Linux Disk File Systems (ext2, ext3, Reiser, ext4)


2nd Extended File System. It was originally introduced back in 1993 and ext2 stores data in the standard hierarchial fashion used by most other file systems.

Data is stored in files, files are stored in directories, and a directory can simply contain either files or other directories.

Max file size is 2TB. An ext2 volume can be upto 4TB. File names can be upto 255 characters long and ext2 supports Linux filesystem users, groups and permissions. It also supports compression.

It’s been around a long time is very stable since most of the bugs have been worked out.


3rd Extended File System.

You can upgrade/downgrade from/to ext2. Difference with ext2 is journaliing.

The main disadvantage of the ext2 file system is that the fact taht it must check the entire file system if your file system goes down uncleanly.

Journaling eliminates that problem. ext3 file systems record transactions to what’s called a journal and marks it as incomplete. After the disk transaction is complete, teh ext3 file system finally marks that transaction as complete within our journal. By doing this, ext3 file systems can keep a long journal for most of the recent file transactions and whether or not those transactions were completed. When a system goes down unexpectedly (without properly dismounting the disk, power outage), ext3 replays the journal when the system comes back on. This allows the file system to verify the data on the disk and bring it back to a consistent date, when possible, using the data in our journal.

Unlike ext2, ext3 doesn’t ned to check our entire file system when it comes back on. This is because it keeps a log (journal) of our most recent changes. ext3 file system simply checks the transactions that are listed as incomplete only.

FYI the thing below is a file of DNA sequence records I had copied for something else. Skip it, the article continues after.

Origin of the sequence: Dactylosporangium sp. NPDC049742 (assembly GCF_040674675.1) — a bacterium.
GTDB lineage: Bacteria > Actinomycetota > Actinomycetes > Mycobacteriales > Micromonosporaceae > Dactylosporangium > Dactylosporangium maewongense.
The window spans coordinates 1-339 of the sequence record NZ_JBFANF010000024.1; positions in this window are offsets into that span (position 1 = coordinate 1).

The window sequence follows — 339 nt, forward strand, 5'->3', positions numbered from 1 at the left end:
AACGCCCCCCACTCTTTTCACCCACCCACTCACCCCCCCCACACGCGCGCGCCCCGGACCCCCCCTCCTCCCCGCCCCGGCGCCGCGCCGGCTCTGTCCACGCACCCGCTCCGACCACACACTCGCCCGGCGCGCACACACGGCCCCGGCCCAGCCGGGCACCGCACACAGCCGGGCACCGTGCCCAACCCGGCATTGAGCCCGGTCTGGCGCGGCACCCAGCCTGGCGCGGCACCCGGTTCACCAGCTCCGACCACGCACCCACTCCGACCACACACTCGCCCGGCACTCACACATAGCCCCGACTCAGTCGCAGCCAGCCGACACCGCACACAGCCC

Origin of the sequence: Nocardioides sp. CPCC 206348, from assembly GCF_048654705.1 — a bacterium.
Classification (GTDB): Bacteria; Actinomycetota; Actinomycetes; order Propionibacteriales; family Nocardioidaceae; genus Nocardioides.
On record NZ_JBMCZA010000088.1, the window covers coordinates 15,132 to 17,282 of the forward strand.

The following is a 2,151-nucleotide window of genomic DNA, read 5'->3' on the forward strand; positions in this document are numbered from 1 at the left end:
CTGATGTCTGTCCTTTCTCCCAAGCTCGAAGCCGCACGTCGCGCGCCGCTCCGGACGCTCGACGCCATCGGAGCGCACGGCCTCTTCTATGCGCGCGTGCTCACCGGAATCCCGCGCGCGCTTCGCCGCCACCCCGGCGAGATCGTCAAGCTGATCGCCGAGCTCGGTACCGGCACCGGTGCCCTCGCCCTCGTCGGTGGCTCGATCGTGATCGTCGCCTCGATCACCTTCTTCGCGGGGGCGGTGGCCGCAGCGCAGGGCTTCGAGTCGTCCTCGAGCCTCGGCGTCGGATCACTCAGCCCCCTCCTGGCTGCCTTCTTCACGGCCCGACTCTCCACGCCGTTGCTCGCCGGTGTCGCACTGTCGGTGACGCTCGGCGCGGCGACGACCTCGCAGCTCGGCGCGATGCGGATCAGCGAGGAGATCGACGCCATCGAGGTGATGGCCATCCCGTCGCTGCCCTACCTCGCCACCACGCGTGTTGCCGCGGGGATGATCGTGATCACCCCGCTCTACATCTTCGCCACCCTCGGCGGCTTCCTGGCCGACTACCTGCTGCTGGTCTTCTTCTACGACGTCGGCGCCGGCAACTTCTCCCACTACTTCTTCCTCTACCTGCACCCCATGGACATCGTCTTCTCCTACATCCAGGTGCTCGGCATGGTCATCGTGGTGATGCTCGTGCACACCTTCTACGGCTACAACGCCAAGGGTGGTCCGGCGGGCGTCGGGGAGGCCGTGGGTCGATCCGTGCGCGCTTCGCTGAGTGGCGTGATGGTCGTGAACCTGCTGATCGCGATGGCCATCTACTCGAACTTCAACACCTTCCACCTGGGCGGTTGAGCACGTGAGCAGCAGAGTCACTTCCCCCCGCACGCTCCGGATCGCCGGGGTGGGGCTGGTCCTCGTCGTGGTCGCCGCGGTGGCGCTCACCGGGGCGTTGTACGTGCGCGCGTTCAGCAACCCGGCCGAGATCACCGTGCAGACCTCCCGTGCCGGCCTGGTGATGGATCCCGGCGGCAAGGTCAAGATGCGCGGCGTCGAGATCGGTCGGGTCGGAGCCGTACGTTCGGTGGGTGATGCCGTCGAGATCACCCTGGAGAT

Using journaling, disk discovery time after an improper shutdown takes dramatically less time than an ext2 file system. In fact, ext2 can take hours, ext3 can replay in only minutes even if the filesystem is exteremly large.


Alternative to ext3. Utilizes journaling to make crash recovery very fast. However, completely different from ext2 and ext3 as utilizes a dramatically different internal structure.

Max file size of 8TB, max volume size of 16TB.

The structure of Reiser allows it to support larger max file sizes. In addition, the structure of Reiser allows it to perform faster than ext2 and ext3.


Released late 2008. 4th Extended File System.

Backwards compatible with ext2.

Max file size 16TB, max volume size 1EB (1 Exabyte = 1000 petabytes = 1millionterabytes = 1billiongigabytes.)

You can have a maximum of 4 billion files on an ext4 file system. File name can be a max of 256 bytes.

ext4 also uses checksums to verify the journal file itself. This helps improve the pverall reliability of our system since the journal file is one of the most heavily used files on our disk system.

Since we can now support volumes of upto 1EB, this is a dramatic leap forward in technology in that of both ext3 adn Reiser.